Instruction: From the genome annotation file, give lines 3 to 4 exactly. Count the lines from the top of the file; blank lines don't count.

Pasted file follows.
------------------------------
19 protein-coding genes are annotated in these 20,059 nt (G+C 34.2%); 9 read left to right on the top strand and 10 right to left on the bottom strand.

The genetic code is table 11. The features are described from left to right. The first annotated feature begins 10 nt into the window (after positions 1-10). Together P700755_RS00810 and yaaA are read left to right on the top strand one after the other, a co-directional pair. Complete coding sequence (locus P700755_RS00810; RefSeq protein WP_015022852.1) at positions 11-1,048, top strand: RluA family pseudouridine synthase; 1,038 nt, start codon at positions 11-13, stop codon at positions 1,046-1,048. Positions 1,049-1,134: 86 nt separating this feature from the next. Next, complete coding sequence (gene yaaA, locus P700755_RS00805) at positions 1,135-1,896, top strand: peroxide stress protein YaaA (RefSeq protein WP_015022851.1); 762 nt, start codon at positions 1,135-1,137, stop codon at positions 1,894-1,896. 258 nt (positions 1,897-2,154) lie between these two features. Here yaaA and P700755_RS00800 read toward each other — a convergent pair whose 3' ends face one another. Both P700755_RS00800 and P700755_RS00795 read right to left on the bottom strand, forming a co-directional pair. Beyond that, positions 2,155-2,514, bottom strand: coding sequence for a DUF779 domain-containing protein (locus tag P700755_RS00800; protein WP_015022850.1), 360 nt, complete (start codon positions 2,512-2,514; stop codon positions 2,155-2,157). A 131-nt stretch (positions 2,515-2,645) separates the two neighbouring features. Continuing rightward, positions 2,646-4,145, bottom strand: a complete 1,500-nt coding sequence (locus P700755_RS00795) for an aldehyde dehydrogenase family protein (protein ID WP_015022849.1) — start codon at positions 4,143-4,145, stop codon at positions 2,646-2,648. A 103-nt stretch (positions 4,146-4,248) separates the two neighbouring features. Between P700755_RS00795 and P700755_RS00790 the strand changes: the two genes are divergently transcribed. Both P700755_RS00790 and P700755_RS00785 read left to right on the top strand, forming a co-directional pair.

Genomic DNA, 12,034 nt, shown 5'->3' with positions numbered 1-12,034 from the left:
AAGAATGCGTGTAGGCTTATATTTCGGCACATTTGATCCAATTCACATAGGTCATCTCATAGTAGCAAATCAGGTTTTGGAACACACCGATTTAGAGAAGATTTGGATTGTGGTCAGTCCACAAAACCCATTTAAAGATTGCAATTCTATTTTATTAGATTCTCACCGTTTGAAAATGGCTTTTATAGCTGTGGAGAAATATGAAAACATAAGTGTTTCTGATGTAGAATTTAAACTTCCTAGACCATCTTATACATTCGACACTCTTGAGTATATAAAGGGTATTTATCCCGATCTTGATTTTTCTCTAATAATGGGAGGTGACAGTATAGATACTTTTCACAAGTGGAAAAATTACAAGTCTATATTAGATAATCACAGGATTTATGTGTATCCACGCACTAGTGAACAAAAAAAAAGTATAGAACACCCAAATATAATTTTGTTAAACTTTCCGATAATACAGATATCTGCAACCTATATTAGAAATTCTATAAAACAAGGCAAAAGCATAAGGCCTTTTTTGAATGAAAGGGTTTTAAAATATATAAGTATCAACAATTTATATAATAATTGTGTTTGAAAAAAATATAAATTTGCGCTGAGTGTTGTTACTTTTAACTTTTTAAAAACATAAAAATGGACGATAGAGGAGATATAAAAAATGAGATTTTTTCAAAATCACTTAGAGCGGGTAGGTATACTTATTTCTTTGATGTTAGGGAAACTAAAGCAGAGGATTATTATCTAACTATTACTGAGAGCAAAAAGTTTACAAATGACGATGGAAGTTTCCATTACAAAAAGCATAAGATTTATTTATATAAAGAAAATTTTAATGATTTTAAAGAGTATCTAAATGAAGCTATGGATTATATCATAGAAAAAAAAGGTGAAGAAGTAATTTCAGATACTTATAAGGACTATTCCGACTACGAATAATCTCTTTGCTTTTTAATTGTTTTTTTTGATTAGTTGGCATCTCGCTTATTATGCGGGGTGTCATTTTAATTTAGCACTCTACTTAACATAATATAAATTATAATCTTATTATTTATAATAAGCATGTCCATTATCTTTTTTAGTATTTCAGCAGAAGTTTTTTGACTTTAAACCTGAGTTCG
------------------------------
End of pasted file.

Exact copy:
Genomic DNA, 12,034 nt, shown 5'->3' with positions numbered 1-12,034 from the left:
AAGAATGCGTGTAGGCTTATATTTCGGCACATTTGATCCAATTCACATAGGTCATCTCATAGTAGCAAATCAGGTTTTGGAACACACCGATTTAGAGAAGATTTGGATTGTGGTCAGTCCACAAAACCCATTTAAAGATTGCAATTCTATTTTATTAGATTCTCACCGTTTGAAAATGGCTTTTATAGCTGTGGAGAAATATGAAAACATAAGTGTTTCTGATGTAGAATTTAAACTTCCTAGACCATCTTATACATTCGACACTCTTGAGTATATAAAGGGTATTTATCCCGATCTTGATTTTTCTCTAATAATGGGAGGTGACAGTATAGATACTTTTCACAAGTGGAAAAATTACAAGTCTATATTAGATAATCACAGGATTTATGTGTATCCACGCACTAGTGAACAAAAAAAAAGTATAGAACACCCAAATATAATTTTGTTAAACTTTCCGATAATACAGATATCTGCAACCTATATTAGAAATTCTATAAAACAAGGCAAAAGCATAAGGCCTTTTTTGAATGAAAGGGTTTTAAAATATATAAGTATCAACAATTTATATAATAATTGTGTTTGAAAAAAATATAAATTTGCGCTGAGTGTTGTTACTTTTAACTTTTTAAAAACATAAAAATGGACGATAGAGGAGATATAAAAAATGAGATTTTTTCAAAATCACTTAGAGCGGGTAGGTATACTTATTTCTTTGATGTTAGGGAAACTAAAGCAGAGGATTATTATCTAACTATTACTGAGAGCAAAAAGTTTACAAATGACGATGGAAGTTTCCATTACAAAAAGCATAAGATTTATTTATATAAAGAAAATTTTAATGATTTTAAAGAGTATCTAAATGAAGCTATGGATTATATCATAGAAAAAAAAGGTGAAGAAGTAATTTCAGATACTTATAAGGACTATTCCGACTACGAATAATCTCTTTGCTTTTTAATTGTTTTTTTTGATTAGTTGGCATCTCGCTTATTATGCGGGGTGTCATTTTAATTTAGCACTCTACTTAACATAATATAAATTATAATCTTATTATTTATAATAAGCATGTCCATTATCTTTTTTAGTATTTCAGCAGAAGTTTTTTGACTTTAAACCTGAGTTCG